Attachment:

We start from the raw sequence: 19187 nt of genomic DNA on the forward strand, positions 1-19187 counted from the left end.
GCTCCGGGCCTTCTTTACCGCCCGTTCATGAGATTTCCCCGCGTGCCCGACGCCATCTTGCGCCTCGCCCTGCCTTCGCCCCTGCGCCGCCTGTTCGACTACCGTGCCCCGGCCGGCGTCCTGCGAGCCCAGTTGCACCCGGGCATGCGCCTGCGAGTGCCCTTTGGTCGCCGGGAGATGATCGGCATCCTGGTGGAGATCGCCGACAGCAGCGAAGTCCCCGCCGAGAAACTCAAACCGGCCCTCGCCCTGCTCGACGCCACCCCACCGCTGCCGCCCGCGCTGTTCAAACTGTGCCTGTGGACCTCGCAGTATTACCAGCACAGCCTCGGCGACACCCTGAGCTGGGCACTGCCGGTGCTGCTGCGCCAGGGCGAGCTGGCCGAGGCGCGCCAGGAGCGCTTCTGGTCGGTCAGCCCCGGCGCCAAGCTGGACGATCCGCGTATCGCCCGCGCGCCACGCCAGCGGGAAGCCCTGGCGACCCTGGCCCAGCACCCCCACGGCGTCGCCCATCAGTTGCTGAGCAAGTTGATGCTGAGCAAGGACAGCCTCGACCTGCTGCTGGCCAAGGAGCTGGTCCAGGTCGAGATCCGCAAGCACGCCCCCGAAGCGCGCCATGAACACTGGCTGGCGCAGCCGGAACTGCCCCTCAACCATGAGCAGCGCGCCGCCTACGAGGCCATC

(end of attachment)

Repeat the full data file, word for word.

We start from the raw sequence: 19187 nt of genomic DNA on the forward strand, positions 1-19187 counted from the left end.
GCTCCGGGCCTTCTTTACCGCCCGTTCATGAGATTTCCCCGCGTGCCCGACGCCATCTTGCGCCTCGCCCTGCCTTCGCCCCTGCGCCGCCTGTTCGACTACCGTGCCCCGGCCGGCGTCCTGCGAGCCCAGTTGCACCCGGGCATGCGCCTGCGAGTGCCCTTTGGTCGCCGGGAGATGATCGGCATCCTGGTGGAGATCGCCGACAGCAGCGAAGTCCCCGCCGAGAAACTCAAACCGGCCCTCGCCCTGCTCGACGCCACCCCACCGCTGCCGCCCGCGCTGTTCAAACTGTGCCTGTGGACCTCGCAGTATTACCAGCACAGCCTCGGCGACACCCTGAGCTGGGCACTGCCGGTGCTGCTGCGCCAGGGCGAGCTGGCCGAGGCGCGCCAGGAGCGCTTCTGGTCGGTCAGCCCCGGCGCCAAGCTGGACGATCCGCGTATCGCCCGCGCGCCACGCCAGCGGGAAGCCCTGGCGACCCTGGCCCAGCACCCCCACGGCGTCGCCCATCAGTTGCTGAGCAAGTTGATGCTGAGCAAGGACAGCCTCGACCTGCTGCTGGCCAAGGAGCTGGTCCAGGTCGAGATCCGCAAGCACGCCCCCGAAGCGCGCCATGAACACTGGCTGGCGCAGCCGGAACTGCCCCTCAACCATGAGCAGCGCGCCGCCTACGAGGCCATC